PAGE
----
Tuesday, December 20, 2011

Control surfaces

In the past four weeks I worked on the plans for spars and sails, but I also took advantage of the few and rare mild and dry days to work on building and finishing the control surfaces (rudder, tiller and centerboard—CB).  I call them control surfaces, even though I don't know if anyone else does, because of the aviation analogy: that's what rudder, ailerons, elevons, etc. are called in planes, and I used to build model planes years ago (as if more evidence of being a nerd and an "anorak" were needed).

Anyway, I designed and cut the tiller, which is made of cedar sandwiched between two layers of 6mm (1/4 inch) plywood.  The plywood extends beyond the cedar core to create the jaws that will enclose the top of the rudder, and the jaws themselves are reinforced with a layer of 9mm (3/8 inch) plywood on each side.  You can see the nice, curved shape that I cut: it brings the tip of the tiller down from the high transom top to a comfortable hand position, but high enough to clear the boat’s sides if necessary.  I will find out if I need a tiller extension after the launch.  And BTW, if you look carefully at the rudder you'll see a couple of holes drilled in error (pathetic, I know, but easily fixed with filleting compound).

 I also glued together the two layers that make up the rudder top and bottom and the centerboard.  Finally I did a lot of sanding on all the pieces, including putting rounded leading edges and tapered trailing edges on the CB (last photo) and rudder bottom, to reduce the drag they create as they flow through the water.

Then, as planned, I moved most of the tools and materials into the basement—the garage has got too cold for epoxy to cure, not to mention uncomfortable for the person doing the work.  The basement has no real ventilation in the winter (too cold to open the windows) and it lies under the dining room and kitchen of the house, so I have to be careful about fumes and dust.  I duct-taped a furnace filter to a box fan, which takes care of most of the dust, and I do whatever epoxy work I need in small batches with a respirator on and the fan at full blast.  So far things have worked out OK, and I will leave the coating of the spar surfaces until the spring.  Anyway, I am pleased to say that I am basically done with the rudder, tiller and centerboard.  They have been sanded and given two coats of epoxy; the rudder jaws were nailed and glued on, and the pivoting and fixed parts of the rudder drilled and bolted together.  The fit is pretty tight and some extra sanding was necessary: I will need to use some waterproof lubricant to make the pivoting smoother.  The tiller will be connected to the rudder top with a bolt (a clevis pin is standing in for now) that allows the tiller to pivot up when needed, and pintles and gudgeons were bolted and screwed in place.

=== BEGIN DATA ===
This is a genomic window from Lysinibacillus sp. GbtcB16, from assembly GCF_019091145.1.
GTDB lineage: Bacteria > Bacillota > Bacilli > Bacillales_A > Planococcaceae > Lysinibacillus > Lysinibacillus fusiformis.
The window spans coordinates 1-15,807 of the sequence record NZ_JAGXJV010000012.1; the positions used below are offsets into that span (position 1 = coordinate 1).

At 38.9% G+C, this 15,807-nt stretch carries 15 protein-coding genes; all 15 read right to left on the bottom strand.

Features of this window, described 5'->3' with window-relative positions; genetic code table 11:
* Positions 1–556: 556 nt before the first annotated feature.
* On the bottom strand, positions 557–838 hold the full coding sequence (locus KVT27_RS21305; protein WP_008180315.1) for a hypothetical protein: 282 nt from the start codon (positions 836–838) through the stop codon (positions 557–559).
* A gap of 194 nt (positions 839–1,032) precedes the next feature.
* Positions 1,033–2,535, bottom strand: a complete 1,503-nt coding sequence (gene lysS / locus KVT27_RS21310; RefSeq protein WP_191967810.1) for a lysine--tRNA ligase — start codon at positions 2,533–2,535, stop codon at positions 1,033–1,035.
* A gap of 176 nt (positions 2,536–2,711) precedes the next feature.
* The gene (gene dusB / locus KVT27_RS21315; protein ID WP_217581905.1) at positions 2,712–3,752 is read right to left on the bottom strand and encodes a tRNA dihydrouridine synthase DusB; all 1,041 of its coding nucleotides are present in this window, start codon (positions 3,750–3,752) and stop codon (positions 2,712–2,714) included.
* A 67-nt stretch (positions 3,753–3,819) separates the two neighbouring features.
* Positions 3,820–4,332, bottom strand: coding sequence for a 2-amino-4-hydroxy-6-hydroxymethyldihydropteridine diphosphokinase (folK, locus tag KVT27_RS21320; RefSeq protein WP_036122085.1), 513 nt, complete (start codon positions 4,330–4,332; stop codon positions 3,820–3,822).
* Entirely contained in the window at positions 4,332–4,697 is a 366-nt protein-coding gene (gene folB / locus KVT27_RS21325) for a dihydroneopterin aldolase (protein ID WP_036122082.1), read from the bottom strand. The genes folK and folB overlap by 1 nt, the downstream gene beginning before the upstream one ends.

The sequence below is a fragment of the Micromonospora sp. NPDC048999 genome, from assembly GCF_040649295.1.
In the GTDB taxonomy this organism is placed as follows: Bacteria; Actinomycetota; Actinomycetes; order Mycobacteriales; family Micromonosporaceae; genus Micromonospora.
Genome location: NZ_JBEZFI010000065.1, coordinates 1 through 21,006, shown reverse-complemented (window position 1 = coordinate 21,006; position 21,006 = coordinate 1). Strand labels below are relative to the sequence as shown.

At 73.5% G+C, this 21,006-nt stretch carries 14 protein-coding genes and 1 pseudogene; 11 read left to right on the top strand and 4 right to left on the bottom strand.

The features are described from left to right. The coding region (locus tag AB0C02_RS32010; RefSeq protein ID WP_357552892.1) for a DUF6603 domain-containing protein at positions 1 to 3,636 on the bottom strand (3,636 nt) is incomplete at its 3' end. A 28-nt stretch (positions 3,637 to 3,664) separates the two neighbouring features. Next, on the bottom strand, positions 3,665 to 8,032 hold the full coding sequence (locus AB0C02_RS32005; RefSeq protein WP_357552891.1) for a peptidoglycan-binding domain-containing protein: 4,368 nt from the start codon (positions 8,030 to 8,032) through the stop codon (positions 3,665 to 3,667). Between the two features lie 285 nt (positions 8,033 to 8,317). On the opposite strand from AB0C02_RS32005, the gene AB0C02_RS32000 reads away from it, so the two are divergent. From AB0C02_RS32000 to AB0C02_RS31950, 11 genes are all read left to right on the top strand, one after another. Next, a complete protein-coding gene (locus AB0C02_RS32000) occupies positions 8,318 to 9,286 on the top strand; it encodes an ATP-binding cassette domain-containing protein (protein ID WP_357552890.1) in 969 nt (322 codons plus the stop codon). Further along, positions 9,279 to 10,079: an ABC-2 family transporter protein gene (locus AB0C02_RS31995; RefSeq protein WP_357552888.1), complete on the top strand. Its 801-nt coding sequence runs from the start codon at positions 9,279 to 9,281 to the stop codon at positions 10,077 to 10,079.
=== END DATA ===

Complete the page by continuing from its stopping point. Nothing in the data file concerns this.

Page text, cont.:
So the rudder is almost ready to use.  In the spring I will give it a couple of coats of spar varnish as well.  At that time I will attach the centerboard to its case with another bolt so it can pivot into the water—this will need to happen before I fill the ballast box with lead and lay down the floorboards.  Both rudder and CB will need bungee cords to keep them in the down position and cleated lines to pull them up.

Next I will be laminating and shaping the yards, working on the sails and starting on the masts.  All this will probably be after the holidays, and I’ll have about three months to do it before the weather allows me to go back to the garage to finish the boat.  With a lot of luck the boat will be launched on the first sunny, warm day of the season!

So merry Christmas, happy holidays and a great new year to all.  Check 176inches after the new year!